An Extended Look into Italian Classical Music and Opera
For many centuries, Italian classical music has been the center of music in Europe. The types of romantic melodies that are known to have been created in this area of the world are still important pieces of Italian classical music heard around the world today.
In fact, Antonio Lucio Vivaldi, a great Italian composer, wrote the Four Seasons, which is one of the most important Italian classical music pieces around the world. Vivaldi is most recognized for his red hair and violin concertos, and he also composed over forty operas during his time in the spotlight.
During the Middle Ages, Italian classical music that was often lacking any type of lyrics, transformed into a deeper form of expression across the nation. Songs during this era were still similar in sound, but softly spoken Italian words accompanied each melody.
As we moved into the Renaissance period, harmony in Italian classical music became something that was preferred rather than a single layer of sound. This is the period that is widely recognized as the birth of the Italian opera we know today.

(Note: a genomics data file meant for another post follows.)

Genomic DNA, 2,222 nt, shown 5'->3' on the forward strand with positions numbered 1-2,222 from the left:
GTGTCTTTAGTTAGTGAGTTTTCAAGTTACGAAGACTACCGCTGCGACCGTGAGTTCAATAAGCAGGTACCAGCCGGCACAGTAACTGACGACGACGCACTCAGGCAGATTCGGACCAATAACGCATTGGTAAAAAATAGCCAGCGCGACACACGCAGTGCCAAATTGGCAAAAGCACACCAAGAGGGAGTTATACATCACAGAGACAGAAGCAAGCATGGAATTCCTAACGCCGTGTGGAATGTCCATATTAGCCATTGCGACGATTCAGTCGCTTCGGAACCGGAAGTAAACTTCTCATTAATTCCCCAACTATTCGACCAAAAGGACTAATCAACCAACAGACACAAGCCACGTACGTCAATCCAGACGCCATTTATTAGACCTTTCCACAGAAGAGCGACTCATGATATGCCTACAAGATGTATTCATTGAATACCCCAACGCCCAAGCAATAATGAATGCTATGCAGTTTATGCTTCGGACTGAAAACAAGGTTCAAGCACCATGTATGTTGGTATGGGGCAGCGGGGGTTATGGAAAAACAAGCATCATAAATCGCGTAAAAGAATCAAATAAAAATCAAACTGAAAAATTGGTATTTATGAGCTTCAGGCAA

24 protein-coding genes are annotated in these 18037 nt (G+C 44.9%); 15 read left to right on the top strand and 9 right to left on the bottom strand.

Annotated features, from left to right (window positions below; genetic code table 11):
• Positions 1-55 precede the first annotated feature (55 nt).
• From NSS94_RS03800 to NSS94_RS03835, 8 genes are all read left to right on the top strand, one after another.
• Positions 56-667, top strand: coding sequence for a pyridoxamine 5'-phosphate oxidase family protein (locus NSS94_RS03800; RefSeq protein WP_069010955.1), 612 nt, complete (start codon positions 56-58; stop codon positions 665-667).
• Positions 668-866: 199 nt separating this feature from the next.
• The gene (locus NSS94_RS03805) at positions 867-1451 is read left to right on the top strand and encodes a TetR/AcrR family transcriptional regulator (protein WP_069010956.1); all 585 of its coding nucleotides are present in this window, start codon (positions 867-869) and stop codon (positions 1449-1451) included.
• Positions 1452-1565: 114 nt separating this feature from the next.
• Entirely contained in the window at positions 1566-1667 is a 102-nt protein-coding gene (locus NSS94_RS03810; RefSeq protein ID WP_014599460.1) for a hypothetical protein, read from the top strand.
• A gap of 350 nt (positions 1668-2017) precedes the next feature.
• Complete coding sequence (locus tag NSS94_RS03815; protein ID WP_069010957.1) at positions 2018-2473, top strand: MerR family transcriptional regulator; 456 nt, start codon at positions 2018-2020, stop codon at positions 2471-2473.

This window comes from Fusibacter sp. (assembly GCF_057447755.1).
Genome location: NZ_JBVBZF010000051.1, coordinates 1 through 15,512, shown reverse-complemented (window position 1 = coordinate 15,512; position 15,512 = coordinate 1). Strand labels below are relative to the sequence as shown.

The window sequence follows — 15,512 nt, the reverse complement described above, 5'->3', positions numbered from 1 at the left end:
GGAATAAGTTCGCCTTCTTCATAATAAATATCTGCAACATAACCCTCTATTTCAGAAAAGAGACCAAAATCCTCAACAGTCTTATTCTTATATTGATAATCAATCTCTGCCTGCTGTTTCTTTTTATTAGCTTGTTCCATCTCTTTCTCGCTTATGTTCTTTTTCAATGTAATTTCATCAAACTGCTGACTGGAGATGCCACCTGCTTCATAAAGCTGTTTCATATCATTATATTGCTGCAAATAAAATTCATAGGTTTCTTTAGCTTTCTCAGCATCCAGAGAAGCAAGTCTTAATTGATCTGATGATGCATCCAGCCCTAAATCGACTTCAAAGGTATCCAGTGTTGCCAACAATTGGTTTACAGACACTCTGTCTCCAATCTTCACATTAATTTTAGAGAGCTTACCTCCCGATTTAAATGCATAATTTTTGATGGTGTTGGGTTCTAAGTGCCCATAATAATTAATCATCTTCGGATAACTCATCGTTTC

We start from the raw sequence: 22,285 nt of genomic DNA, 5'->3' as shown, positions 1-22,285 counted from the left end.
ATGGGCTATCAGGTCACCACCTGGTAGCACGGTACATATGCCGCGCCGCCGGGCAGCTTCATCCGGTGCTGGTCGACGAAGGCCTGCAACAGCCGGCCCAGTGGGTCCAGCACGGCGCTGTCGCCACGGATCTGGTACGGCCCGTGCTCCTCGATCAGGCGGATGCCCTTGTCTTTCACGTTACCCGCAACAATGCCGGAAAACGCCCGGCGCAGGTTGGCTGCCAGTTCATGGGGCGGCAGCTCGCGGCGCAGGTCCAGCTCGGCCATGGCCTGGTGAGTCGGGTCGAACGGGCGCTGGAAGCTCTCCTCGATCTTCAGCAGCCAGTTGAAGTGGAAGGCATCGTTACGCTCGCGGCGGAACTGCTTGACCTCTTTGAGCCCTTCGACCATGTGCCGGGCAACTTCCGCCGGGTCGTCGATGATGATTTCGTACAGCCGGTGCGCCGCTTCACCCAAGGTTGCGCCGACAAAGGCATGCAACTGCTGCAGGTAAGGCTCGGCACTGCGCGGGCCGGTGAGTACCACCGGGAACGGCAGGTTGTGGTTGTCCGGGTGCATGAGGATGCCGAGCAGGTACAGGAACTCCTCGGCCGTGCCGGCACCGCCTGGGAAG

Most Italian opera can be separated into two periods, one is the Baroque period and the other the Romantic period. The Baroque period was mostly seen in the 1700s, and was a form of music that used chords and scales to create unique harmonies and melodies for the time period.
As we entered into the 1800s, our love for music and the culture surrounding opera music progressed, and opera houses began popping up around cities such as Milan and Naples. This period of time was mostly a transitional period that gave birth to new sounds and creations that were expressed on the stage.
The Opera Composers
Gioacchino Rossini was one of the first Italian classical music composers during this period of time to introduce emotions into his works of art.
His first successful attempt at this was “La Cambiale di Matrimonio,” which was created in 1810. He also wrote “The Barber of Seville,” and “La Cenerentola,” which are still very popular pieces of opera music that are enjoyed to this day.
This creative theater that was able to invoke your imagination and bring forth emotion as you listened to the music being played was a way for the composers to express themselves, etched a path into the world of music of the next century.
The 1900s, which is commonly referred to as the Romantic period of history, was a time when art performances were in high demand. In the 20th century, the style of European and Italian classical music and opera changed a bit, but there were still many amazing Italian composers who shined during this era.
Giacomo Puccini is one of the greatest opera composers of this time; in fact, his musical creations are the bridge that connects the two periods of time. He is a highly regarded in the world of opera, as his creations, “Madama Butterfly” and “La Bohème,” are still considered masterpieces to this day.